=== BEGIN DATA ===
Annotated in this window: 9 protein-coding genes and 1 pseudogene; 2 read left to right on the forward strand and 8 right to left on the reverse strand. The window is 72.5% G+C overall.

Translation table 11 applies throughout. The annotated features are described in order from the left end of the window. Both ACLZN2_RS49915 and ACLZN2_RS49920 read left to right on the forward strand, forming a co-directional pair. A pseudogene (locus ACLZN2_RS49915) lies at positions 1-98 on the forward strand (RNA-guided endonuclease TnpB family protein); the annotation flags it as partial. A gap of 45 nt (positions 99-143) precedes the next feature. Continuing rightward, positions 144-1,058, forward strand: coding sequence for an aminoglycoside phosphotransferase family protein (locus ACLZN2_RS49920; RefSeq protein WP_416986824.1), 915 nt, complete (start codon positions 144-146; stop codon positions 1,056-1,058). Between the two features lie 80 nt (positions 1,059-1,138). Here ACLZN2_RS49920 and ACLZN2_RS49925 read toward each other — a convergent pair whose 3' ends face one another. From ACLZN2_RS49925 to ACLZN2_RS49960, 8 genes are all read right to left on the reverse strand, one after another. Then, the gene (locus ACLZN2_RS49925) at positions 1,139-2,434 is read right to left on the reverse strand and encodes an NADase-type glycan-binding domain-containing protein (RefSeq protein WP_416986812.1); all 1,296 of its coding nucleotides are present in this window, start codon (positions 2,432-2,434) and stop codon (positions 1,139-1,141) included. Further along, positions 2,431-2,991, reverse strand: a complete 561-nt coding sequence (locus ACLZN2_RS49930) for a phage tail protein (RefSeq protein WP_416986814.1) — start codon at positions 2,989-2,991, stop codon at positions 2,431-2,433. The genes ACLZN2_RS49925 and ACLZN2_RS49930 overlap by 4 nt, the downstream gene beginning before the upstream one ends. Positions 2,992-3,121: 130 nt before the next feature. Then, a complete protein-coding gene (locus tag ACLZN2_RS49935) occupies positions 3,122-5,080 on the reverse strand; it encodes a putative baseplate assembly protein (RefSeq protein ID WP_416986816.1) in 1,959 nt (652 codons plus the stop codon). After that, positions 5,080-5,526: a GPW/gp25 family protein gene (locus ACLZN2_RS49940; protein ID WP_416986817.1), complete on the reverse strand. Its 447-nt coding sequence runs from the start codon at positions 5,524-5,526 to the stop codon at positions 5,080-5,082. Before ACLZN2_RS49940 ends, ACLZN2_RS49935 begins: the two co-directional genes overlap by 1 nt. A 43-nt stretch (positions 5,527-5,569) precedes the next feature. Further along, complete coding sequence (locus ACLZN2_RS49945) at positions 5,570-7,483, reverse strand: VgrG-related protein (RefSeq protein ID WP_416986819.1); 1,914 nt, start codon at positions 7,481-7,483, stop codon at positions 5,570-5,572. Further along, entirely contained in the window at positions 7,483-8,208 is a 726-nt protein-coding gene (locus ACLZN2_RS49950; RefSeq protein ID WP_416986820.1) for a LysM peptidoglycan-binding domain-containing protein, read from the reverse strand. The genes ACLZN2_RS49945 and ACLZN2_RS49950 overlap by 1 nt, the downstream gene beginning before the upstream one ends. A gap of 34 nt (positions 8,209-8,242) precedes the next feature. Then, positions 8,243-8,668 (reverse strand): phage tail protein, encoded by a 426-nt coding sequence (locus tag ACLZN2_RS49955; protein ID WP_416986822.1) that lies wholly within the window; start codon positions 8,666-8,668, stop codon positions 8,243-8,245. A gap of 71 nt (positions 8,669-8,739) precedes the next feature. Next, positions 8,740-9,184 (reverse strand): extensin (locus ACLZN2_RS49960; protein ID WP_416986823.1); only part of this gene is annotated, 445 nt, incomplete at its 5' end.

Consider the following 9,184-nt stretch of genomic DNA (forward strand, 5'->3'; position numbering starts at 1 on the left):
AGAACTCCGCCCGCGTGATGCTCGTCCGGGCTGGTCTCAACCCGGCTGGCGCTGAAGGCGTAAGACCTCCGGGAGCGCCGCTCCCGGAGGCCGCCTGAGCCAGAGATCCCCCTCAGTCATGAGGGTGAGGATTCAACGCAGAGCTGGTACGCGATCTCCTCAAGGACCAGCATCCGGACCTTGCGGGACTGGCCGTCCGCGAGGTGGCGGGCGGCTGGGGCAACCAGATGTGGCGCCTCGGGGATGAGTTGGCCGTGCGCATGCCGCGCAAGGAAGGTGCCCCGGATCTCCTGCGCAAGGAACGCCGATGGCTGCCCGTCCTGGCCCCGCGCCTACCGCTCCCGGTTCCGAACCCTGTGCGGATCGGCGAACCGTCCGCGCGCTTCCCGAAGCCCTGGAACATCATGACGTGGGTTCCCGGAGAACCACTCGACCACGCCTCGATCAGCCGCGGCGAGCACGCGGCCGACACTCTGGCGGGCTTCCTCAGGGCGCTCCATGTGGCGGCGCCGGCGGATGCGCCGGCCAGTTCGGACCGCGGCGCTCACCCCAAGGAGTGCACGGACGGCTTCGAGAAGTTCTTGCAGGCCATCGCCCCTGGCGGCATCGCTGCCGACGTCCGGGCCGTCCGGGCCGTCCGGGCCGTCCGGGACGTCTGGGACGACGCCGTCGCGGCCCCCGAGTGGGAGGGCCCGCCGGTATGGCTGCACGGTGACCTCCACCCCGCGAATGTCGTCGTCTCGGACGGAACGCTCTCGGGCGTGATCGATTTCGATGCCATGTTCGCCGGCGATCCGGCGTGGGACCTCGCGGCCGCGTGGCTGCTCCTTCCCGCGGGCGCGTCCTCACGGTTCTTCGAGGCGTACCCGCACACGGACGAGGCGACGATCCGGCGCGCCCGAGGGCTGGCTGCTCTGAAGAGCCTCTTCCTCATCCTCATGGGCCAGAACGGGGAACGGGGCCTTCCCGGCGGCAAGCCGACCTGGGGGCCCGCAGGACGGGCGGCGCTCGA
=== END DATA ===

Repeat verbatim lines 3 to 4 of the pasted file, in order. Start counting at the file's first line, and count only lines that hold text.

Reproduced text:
Consider the following 9,184-nt stretch of genomic DNA (forward strand, 5'->3'; position numbering starts at 1 on the left):
AGAACTCCGCCCGCGTGATGCTCGTCCGGGCTGGTCTCAACCCGGCTGGCGCTGAAGGCGTAAGACCTCCGGGAGCGCCGCTCCCGGAGGCCGCCTGAGCCAGAGATCCCCCTCAGTCATGAGGGTGAGGATTCAACGCAGAGCTGGTACGCGATCTCCTCAAGGACCAGCATCCGGACCTTGCGGGACTGGCCGTCCGCGAGGTGGCGGGCGGCTGGGGCAACCAGATGTGGCGCCTCGGGGATGAGTTGGCCGTGCGCATGCCGCGCAAGGAAGGTGCCCCGGATCTCCTGCGCAAGGAACGCCGATGGCTGCCCGTCCTGGCCCCGCGCCTACCGCTCCCGGTTCCGAACCCTGTGCGGATCGGCGAACCGTCCGCGCGCTTCCCGAAGCCCTGGAACATCATGACGTGGGTTCCCGGAGAACCACTCGACCACGCCTCGATCAGCCGCGGCGAGCACGCGGCCGACACTCTGGCGGGCTTCCTCAGGGCGCTCCATGTGGCGGCGCCGGCGGATGCGCCGGCCAGTTCGGACCGCGGCGCTCACCCCAAGGAGTGCACGGACGGCTTCGAGAAGTTCTTGCAGGCCATCGCCCCTGGCGGCATCGCTGCCGACGTCCGGGCCGTCCGGGCCGTCCGGGCCGTCCGGGACGTCTGGGACGACGCCGTCGCGGCCCCCGAGTGGGAGGGCCCGCCGGTATGGCTGCACGGTGACCTCCACCCCGCGAATGTCGTCGTCTCGGACGGAACGCTCTCGGGCGTGATCGATTTCGATGCCATGTTCGCCGGCGATCCGGCGTGGGACCTCGCGGCCGCGTGGCTGCTCCTTCCCGCGGGCGCGTCCTCACGGTTCTTCGAGGCGTACCCGCACACGGACGAGGCGACGATCCGGCGCGCCCGAGGGCTGGCTGCTCTGAAGAGCCTCTTCCTCATCCTCATGGGCCAGAACGGGGAACGGGGCCTTCCCGGCGGCAAGCCGACCTGGGGGCCCGCAGGACGGGCGGCGCTCGA